From the BBC Scotland website yesterday:
‘Forecasts of how much oil and gas could be produced by the UK offshore industry have been revised upwards. The industry regulator now believes 11.9 billion barrels will be extracted by 2050, up from an estimate of eight billion four years ago.’
Brent Crude is currently sitting at $65 per barrel so that makes a total of $773 billion.
If the UK Treasury taxes it at 19% (current rate), they’d take in $146 billion.
Around 90% of that income derives from Scottish waters.
Would they tax it? The precedents are not good. See this from Professor Richard Murphy:
Tom Mitro, who managed Chevron’s taxation and financial planning in the North Sea in the 1990s, said [a new tax] scheme could deprive the Treasury of more than £3bn in tax over the next decade.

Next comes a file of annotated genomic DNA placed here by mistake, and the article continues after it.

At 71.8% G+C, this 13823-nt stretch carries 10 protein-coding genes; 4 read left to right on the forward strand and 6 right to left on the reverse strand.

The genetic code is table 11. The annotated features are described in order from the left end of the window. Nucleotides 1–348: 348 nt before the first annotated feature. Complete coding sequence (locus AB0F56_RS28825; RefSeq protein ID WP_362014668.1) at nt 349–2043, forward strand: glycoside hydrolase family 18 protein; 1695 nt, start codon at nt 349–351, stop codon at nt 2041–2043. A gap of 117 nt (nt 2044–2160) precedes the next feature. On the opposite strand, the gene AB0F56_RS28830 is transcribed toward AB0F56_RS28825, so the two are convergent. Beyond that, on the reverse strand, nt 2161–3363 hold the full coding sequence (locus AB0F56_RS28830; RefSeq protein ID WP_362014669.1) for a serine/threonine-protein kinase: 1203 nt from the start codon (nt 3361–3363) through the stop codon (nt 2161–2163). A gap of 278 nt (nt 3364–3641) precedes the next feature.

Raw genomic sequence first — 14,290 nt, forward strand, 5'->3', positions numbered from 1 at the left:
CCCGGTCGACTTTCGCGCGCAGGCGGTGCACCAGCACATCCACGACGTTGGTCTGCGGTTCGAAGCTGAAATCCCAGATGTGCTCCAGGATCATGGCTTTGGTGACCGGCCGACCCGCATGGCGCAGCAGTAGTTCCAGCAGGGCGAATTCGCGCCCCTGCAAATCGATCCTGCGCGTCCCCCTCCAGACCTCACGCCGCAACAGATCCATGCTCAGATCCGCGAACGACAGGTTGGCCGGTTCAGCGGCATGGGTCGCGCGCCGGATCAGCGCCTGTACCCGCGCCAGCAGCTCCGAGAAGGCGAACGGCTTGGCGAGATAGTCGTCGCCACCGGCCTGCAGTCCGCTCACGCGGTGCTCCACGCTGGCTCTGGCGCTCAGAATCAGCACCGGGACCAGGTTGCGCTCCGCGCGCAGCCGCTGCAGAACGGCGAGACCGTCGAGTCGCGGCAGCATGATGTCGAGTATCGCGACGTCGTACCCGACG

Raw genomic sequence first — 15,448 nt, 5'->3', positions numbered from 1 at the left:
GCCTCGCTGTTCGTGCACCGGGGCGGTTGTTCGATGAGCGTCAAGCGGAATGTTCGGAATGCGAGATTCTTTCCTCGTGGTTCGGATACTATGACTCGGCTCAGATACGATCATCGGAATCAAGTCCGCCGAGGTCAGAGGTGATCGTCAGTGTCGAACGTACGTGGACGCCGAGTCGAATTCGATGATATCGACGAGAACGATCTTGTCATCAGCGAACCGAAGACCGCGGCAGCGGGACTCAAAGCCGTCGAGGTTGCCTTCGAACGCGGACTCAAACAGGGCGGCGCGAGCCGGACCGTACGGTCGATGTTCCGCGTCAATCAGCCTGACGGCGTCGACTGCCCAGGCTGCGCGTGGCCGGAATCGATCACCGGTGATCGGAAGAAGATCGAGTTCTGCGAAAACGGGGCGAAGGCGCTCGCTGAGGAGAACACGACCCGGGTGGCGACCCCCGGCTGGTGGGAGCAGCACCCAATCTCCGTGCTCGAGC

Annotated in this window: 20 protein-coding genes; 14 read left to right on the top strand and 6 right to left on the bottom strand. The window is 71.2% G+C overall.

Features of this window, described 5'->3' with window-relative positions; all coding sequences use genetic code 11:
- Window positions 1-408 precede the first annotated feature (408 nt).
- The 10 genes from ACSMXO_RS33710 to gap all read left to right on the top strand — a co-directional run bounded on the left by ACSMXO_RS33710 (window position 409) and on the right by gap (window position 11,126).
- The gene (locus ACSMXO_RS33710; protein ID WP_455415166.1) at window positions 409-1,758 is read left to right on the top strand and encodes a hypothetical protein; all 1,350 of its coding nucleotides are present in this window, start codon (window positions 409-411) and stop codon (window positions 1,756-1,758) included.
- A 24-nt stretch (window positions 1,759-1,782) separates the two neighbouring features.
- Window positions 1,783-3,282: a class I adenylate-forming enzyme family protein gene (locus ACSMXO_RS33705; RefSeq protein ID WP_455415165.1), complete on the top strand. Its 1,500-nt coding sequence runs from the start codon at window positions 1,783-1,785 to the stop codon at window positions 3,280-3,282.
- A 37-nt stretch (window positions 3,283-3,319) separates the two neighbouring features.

“Overall impact on the Exchequer of [the transferable tax history scheme] could range from virtually zero to roughly [a] £3bn [plus] reduction in tax receipts over the next 10 years depending on oil prices and [the] number of asset sales and decommissioning [of North Sea platforms and pipelines],” he said in a research paper prepared for Global Witness, the non-governmental organisation.
But why does the Treasury care? If it assists the spin that Scotland cannot survive on its own, I suspect that’s considered a price worth paying. And I would not be at all surprised if that is part of the political motivation for this.’